The health department is asking unemployed doctors to look elsewhere

The health department has advised unemployed doctors to look elsewhere for employment despite the country’s critical doctor shortage, which is little more than one doctor for every 1,000 patients.

shortage of doctors

In response to a parliamentary question, Health Secretary Joe Phaahla announced last May that the country’s doctor-to-patient ratio was 1:3 per 198 patients and 0.31 doctors per 1,000 patients, and the number of doctors is declining.

Spokeswoman Foster Mohale said the health department is well aware that there are doctors who are still trying to find employment after completing community service.

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He said under the National Health Act, the National Health Department — in cooperation with provincial health ministries — is responsible for placing interns and community service applicants.

“Unemployed doctors alone”

But Mohale said that once doctors complete their community service, they are free to seek employment in jobs of their choosing.

“It is therefore their responsibility to apply for positions in various hospitals under the jurisdiction of provincial health ministries or in the private health sector. SAMATU’s [the South African Medical Association Trade Union] Referring to physicians who are not yet employed is based on false information.

“The department has never made a commitment to finding employment for doctors who have completed their community service,” he said.

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In a previous meeting with the union, the delegation was advised by the department to provide a comprehensive list of such unemployed doctors, full personal details and each doctor’s registration details with the Health Professions Council of South Africa (HPCSA).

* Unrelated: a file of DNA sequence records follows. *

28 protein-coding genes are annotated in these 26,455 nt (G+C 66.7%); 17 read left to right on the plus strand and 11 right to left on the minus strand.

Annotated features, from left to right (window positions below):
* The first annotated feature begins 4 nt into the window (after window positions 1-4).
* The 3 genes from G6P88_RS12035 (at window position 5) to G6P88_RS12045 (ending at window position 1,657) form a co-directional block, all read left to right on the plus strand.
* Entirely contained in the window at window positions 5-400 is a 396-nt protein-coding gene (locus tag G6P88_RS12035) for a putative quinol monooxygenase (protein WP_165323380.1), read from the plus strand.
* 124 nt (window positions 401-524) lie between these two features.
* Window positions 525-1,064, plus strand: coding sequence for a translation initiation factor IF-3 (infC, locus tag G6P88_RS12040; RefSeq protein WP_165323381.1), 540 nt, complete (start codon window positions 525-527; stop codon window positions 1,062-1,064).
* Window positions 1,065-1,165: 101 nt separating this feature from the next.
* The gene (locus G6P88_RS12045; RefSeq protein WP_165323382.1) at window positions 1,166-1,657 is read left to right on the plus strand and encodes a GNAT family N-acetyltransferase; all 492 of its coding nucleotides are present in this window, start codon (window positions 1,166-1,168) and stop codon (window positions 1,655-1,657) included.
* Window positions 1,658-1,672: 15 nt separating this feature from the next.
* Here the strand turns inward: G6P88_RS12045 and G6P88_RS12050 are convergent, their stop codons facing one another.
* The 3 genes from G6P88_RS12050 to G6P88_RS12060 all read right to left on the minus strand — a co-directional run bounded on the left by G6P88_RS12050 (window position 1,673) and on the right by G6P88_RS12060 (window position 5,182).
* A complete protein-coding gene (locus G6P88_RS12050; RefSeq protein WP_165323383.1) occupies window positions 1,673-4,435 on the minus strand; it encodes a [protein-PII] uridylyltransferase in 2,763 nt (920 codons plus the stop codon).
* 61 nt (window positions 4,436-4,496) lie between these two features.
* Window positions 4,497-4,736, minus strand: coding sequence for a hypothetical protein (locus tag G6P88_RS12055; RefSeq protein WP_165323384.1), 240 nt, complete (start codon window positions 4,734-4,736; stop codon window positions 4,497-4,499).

Mohale said the department will then share this list with provinces to help with employment where they have funded vacancies, but that the union has yet to act on this request and guidance.

“union disingenuous”

Mohale said they had no record of a notice of a planned march to the Dr. AB Xuma Building in Pretoria on Thursday.

He said they were made aware of a social media poster bearing the name of the SAMATU union, which is agitating for the march.

What is troubling, Mohale said, is the malicious subterfuge used in part as the reason for the march; that the department commits to finding employment for doctors.

“It is therefore disingenuous that the leaders of the craft unions and democratic unions are trying to exploit the feelings of those desperate for employment by giving them false information,” Mohale accused.

He said they remain committed to strengthening the healthcare system, including by ensuring healthcare facilities are adequately staffed.

Mohale said this is why the minister continues to work with the National Treasury to improve budget allocation to allow the public health sector to fulfill its constitutional responsibilities.


He advised against any action aimed at disrupting health services and said the department’s door remains open for honest contacts with organizations wishing to raise concerns, including sharing viable potential solutions.

“While anyone and any organization has the right to protest publicly, such a protest must not be based on false information.

“Leaders have a responsibility to represent their members honestly, fairly and without distortion of facts. Engagements in finding solutions are always welcome to enable all South Africans to live long and healthy lives,” added Mohale.

The department explains that once doctors complete their community service, their responsibilities end, and they are then free to seek employment of their choice.

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